Valve Bans Franchised ‘Counter
Counter_Strike 2 tournaments will look very different.
Valve has released a statement revealing a new set of rules for competitive Counter-Strike 2 tournaments that will ban franchised leagues and force all payments to teams to be made public.
From 2025 there will be a new rule set that is still in development, but some of the key points have been announced. Most importantly no tournament organiser can have a unique business relationship or conflict of interest with any team that participates in their tournament.
In simple terms, this will outlaw leagues where teams who pay an entry or franchise fee are given a direct invite to the tournament. Competitions such as the ESL Pro League and BLAST circuit, which have partnered teams who share in profits from events, will also fall afoul of this new rule.
Secondly all invites to a tournament must be based on the Valve ranking system, or determined by open qualifiers. Again preventing tournaments from inviting teams they have a business relationship with if they are not strong enough to qualify for the event.
Finally any compensation given to participating teams, including prize pools and any other payments, must be made public. It was recently revealed by journalist Richard Lewis that teams competing in the Gamers8 tournament in Saudi Arabia have the possibility to earn bonus payments based on their social engagement stats around the tournament. Such payments would likely be included in this new rule set, meaning they would have to be made public by organisers.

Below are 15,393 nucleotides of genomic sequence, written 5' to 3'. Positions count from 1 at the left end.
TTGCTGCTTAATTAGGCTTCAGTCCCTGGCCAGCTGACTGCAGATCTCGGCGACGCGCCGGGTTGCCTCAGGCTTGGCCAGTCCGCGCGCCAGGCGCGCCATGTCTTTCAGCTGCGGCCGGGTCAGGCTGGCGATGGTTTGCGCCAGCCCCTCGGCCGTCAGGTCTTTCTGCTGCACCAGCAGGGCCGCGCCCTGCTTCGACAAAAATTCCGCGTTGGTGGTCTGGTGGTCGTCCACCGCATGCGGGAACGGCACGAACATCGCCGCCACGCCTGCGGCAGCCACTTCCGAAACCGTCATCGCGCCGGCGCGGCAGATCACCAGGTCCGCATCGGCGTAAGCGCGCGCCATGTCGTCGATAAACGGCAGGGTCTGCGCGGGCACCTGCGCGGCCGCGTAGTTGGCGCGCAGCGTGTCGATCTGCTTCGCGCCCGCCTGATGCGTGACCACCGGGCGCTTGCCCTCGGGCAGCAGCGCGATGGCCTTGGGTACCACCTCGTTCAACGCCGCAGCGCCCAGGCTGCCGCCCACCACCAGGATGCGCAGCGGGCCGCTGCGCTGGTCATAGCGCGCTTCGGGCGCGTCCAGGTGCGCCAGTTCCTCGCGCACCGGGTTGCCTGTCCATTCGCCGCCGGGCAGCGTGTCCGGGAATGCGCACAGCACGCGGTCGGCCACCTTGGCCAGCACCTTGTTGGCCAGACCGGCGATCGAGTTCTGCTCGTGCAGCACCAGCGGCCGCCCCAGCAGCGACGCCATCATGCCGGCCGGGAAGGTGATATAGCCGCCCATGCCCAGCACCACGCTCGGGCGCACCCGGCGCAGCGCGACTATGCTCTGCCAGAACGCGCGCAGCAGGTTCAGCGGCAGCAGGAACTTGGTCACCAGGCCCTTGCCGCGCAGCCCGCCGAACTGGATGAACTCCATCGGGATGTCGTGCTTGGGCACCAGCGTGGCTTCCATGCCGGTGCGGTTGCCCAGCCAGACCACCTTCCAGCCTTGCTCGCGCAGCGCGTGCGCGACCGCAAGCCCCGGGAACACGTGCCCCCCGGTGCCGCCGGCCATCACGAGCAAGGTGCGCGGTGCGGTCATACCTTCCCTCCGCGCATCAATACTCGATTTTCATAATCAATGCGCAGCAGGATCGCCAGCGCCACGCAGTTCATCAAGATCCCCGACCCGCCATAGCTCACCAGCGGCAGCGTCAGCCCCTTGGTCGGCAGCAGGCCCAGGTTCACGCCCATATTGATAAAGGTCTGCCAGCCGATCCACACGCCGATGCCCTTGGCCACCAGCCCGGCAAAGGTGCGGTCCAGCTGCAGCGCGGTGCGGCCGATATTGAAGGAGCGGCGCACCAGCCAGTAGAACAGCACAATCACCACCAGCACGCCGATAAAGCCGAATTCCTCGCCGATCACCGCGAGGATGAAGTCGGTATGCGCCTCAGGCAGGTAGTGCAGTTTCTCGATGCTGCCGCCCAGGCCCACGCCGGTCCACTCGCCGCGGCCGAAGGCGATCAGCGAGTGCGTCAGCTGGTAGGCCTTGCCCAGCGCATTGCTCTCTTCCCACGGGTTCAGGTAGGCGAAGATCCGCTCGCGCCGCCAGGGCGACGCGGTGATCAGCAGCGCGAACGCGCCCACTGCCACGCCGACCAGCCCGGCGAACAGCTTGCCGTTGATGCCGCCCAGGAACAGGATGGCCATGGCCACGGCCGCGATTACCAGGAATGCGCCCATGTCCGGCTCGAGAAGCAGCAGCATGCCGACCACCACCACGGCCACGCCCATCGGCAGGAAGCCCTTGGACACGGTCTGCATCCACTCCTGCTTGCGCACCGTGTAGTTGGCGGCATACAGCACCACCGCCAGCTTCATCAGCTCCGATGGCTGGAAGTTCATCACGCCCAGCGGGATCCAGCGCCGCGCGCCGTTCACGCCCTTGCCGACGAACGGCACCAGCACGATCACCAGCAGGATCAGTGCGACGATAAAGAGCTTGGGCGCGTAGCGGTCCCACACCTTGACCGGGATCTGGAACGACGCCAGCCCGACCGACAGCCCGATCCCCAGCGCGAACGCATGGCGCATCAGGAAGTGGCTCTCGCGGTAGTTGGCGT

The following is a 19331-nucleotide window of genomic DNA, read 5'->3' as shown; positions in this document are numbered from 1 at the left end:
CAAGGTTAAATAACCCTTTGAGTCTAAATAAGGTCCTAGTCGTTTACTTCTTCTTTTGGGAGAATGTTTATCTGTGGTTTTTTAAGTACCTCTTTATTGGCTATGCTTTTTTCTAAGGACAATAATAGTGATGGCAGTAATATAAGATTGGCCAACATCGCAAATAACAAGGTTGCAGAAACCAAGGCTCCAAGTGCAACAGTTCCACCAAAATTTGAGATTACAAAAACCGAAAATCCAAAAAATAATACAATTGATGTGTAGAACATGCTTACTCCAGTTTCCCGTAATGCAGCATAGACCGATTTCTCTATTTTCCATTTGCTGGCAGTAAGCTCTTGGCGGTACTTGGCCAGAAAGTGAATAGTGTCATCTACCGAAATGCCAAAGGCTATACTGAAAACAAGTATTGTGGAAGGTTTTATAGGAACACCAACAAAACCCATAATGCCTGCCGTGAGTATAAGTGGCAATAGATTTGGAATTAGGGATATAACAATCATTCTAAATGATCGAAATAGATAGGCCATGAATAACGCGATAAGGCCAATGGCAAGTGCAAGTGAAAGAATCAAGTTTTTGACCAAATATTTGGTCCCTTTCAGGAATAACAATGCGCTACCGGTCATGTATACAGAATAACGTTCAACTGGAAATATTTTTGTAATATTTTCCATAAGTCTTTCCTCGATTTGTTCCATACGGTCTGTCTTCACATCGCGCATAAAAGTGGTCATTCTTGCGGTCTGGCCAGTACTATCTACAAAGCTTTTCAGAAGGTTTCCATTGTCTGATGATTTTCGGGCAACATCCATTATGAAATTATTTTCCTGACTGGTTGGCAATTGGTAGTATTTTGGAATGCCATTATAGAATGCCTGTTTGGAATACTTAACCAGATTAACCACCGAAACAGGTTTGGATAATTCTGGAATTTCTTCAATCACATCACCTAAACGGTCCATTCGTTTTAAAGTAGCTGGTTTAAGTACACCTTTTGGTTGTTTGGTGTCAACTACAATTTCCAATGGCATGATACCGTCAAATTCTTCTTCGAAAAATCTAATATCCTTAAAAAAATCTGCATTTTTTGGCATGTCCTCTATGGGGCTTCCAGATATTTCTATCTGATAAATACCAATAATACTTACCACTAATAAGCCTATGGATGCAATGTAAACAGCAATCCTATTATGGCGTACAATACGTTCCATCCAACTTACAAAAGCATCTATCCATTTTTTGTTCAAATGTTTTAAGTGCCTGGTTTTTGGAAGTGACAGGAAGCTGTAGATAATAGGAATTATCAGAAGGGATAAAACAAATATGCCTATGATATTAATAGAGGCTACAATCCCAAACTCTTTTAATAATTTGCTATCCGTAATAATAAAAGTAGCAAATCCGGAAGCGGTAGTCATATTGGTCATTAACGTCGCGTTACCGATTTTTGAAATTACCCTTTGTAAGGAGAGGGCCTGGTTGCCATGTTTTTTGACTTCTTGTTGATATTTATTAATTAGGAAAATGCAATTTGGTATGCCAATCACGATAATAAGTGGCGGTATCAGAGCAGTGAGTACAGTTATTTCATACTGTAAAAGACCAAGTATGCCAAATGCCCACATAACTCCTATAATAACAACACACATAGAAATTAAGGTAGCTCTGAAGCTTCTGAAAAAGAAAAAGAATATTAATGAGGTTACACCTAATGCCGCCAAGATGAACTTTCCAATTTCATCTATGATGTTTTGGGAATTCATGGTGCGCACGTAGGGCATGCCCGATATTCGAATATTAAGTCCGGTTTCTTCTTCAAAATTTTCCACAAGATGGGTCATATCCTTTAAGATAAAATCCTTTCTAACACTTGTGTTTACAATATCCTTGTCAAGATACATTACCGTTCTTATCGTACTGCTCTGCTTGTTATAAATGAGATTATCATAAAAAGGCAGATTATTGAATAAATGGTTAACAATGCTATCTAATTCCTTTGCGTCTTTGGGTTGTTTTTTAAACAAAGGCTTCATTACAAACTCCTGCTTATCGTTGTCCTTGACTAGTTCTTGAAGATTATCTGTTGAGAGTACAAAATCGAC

These rules will come into effect in 2025, as some organisations have long standing contracts that will need to end or be amended to fit the new rules. However, it does look like the big leagues with partnered teams will need to change their systems pretty soon.
The statement comes after reports that Valve is looking to overhaul the pro Counter-Strike scene once CS2 launches. Valve has always had a fairly hands off approach to managing the esports scene, but has always made a point that competition should be merit based and open, rather than the closed systems we see in a lot of other games.
CS2 is expected to launch in the coming weeks after Valve promised a “Summer 2023” release window. After a few months of testing updates to the Limited Test have become more frequent, possibly signalling that a full release is imminent. However, for now the pro scene is still playing on CS:GO, with the top teams in the world preparing to play in the final days of the ESL One Cologne tournament, which is likely to be one of the biggest tournaments of the year.